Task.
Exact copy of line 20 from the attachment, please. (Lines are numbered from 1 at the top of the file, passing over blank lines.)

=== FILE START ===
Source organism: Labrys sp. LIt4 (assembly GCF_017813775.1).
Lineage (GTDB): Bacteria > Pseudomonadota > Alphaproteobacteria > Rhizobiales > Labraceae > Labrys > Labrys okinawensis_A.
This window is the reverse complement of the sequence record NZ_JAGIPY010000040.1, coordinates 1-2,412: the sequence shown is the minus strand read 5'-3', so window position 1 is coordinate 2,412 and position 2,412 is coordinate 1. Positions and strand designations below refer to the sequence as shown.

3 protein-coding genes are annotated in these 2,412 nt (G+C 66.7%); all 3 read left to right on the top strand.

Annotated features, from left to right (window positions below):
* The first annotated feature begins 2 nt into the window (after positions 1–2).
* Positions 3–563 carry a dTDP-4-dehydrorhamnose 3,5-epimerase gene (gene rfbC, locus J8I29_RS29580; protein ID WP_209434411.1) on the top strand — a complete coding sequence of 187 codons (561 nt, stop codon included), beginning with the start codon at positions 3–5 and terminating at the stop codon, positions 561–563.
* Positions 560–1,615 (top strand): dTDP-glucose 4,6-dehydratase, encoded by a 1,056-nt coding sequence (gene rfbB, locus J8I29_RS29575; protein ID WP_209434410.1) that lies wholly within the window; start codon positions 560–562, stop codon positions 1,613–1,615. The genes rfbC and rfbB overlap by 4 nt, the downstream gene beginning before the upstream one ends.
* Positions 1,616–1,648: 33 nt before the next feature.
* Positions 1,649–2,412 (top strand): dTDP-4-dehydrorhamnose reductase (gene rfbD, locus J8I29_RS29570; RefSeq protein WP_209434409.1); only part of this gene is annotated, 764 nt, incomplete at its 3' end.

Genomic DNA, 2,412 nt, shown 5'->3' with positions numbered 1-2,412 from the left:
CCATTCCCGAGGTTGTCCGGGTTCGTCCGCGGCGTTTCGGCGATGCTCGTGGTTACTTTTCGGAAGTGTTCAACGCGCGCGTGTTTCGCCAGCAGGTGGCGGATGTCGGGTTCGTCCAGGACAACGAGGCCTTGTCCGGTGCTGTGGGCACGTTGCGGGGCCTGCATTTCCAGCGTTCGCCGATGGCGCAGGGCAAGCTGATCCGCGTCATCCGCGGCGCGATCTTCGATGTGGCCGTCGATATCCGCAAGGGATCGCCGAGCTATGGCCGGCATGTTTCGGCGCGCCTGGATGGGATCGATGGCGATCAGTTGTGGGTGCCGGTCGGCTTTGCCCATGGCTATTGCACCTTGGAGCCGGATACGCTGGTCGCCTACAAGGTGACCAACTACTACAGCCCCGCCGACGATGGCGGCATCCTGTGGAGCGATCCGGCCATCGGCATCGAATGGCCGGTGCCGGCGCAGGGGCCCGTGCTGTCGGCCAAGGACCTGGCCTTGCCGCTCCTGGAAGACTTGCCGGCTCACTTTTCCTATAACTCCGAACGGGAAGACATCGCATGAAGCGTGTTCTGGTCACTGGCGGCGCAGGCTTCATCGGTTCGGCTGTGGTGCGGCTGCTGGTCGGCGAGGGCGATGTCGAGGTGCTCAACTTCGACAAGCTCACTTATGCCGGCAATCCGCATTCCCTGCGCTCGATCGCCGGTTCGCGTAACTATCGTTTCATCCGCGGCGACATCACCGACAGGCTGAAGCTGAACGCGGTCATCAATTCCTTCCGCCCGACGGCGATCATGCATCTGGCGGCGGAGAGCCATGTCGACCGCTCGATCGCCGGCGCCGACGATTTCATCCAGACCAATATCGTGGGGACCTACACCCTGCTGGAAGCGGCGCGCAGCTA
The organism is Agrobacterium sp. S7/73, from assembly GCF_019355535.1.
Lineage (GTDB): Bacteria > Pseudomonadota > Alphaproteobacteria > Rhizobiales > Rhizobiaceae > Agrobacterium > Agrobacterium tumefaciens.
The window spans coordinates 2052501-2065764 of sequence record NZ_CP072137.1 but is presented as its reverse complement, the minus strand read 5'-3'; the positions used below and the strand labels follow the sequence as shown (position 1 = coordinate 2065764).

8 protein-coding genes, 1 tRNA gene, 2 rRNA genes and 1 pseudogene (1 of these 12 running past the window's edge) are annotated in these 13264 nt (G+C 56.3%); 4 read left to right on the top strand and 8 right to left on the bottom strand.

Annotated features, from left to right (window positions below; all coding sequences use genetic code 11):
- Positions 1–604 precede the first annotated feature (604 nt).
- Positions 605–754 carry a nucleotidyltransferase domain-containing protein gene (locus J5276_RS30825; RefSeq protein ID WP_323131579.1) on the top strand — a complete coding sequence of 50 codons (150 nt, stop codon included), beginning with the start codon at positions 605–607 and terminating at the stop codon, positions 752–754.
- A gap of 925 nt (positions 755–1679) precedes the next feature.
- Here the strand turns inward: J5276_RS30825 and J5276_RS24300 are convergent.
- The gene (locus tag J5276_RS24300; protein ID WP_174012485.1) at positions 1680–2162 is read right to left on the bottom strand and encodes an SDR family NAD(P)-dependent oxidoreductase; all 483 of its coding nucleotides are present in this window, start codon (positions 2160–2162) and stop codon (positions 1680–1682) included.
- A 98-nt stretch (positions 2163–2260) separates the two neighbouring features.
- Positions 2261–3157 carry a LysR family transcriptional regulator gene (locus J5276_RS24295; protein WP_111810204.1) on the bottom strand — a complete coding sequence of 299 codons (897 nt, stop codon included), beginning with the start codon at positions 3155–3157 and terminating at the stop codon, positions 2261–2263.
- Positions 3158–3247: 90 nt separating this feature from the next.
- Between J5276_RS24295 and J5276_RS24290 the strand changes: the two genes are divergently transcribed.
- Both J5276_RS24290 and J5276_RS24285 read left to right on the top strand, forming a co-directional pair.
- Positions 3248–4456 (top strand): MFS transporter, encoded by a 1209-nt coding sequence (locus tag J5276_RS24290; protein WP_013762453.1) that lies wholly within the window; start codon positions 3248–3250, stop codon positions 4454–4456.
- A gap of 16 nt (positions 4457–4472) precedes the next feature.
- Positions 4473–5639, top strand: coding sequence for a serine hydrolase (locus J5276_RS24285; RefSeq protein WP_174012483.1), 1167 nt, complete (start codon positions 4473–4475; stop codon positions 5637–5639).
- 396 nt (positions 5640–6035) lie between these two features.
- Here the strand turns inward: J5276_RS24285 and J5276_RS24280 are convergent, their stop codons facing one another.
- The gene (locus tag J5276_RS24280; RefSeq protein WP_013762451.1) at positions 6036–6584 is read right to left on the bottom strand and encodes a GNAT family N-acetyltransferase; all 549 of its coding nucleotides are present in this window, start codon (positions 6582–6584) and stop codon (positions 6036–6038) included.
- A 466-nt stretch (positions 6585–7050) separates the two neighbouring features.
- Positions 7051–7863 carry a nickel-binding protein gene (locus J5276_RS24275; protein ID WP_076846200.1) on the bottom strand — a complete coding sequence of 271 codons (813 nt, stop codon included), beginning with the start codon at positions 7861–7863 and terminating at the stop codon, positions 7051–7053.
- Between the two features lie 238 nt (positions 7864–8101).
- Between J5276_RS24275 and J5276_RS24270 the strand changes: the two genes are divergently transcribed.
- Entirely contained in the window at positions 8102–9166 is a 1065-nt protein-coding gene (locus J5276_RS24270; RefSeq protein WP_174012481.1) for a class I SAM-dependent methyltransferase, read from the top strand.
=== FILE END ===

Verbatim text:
- A gap of 925 nt (positions 755–1679) precedes the next feature.